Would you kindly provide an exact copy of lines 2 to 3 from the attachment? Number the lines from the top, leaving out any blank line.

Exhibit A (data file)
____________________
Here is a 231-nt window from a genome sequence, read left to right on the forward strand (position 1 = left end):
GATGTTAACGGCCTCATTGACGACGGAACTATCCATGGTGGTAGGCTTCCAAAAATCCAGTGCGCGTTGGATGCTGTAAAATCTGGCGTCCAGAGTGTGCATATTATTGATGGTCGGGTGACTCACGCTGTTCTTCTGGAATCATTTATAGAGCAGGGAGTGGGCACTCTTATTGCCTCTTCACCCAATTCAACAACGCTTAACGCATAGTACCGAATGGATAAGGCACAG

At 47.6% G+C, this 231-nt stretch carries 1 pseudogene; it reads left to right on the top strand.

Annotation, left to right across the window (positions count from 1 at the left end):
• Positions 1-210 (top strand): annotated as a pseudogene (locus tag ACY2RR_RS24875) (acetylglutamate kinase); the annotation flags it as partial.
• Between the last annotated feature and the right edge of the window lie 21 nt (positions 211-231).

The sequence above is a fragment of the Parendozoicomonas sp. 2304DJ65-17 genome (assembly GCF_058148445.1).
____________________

GATGTTAACGGCCTCATTGACGACGGAACTATCCATGGTGGTAGGCTTCCAAAAATCCAGTGCGCGTTGGATGCTGTAAAATCTGGCGTCCAGAGTGTGCATATTATTGATGGTCGGGTGACTCACGCTGTTCTTCTGGAATCATTTATAGAGCAGGGAGTGGGCACTCTTATTGCCTCTTCACCCAATTCAACAACGCTTAACGCATAGTACCGAATGGATAAGGCACAG

At 47.6% G+C, this 231-nt stretch carries 1 pseudogene; it reads left to right on the top strand.